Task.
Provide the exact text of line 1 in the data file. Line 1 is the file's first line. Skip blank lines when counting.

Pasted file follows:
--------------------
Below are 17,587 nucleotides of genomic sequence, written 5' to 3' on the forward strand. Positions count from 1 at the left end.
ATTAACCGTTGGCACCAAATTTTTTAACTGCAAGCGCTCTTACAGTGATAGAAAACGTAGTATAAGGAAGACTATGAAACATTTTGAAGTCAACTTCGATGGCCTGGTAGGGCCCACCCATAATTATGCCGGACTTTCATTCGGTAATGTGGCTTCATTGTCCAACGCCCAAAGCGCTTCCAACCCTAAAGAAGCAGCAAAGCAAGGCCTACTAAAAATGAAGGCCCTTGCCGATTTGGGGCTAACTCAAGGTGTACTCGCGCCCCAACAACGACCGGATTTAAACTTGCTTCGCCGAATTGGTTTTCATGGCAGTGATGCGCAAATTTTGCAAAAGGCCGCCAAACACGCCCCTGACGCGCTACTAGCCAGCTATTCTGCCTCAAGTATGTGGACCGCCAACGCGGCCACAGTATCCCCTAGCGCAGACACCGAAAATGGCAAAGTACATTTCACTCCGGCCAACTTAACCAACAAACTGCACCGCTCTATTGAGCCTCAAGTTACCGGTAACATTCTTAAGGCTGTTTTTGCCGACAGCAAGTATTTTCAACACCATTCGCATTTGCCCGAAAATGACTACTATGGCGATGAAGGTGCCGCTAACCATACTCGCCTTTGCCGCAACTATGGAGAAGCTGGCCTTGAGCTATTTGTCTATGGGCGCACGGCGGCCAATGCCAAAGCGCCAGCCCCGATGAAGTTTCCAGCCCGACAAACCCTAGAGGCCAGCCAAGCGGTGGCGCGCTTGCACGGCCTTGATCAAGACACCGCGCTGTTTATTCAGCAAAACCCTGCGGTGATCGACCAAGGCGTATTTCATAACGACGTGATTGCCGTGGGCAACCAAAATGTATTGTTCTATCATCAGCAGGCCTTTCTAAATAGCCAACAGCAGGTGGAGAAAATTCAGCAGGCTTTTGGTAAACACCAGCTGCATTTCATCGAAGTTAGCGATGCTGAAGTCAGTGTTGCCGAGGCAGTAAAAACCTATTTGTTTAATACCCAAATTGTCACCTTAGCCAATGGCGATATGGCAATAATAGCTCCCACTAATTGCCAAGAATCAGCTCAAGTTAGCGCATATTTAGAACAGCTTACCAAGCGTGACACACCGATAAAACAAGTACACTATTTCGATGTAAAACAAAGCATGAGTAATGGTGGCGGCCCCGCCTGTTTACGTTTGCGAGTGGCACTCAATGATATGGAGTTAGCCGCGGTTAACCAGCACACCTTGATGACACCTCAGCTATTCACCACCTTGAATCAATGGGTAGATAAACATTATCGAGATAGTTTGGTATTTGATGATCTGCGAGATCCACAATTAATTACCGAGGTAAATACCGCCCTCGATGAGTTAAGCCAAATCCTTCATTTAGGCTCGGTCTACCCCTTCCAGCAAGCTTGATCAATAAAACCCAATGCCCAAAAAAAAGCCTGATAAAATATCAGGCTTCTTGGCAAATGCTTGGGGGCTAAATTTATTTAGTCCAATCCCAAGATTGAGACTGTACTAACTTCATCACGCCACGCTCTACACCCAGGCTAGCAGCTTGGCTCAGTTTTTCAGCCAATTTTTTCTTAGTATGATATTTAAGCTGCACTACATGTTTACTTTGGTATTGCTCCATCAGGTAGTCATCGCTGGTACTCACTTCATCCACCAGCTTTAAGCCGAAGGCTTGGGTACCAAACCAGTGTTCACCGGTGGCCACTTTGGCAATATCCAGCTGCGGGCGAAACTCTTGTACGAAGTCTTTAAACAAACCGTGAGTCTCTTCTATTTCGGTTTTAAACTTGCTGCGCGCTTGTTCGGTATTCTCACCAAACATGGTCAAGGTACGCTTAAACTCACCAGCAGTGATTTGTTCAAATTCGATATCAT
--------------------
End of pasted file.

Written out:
Below are 17,587 nucleotides of genomic sequence, written 5' to 3' on the forward strand. Positions count from 1 at the left end.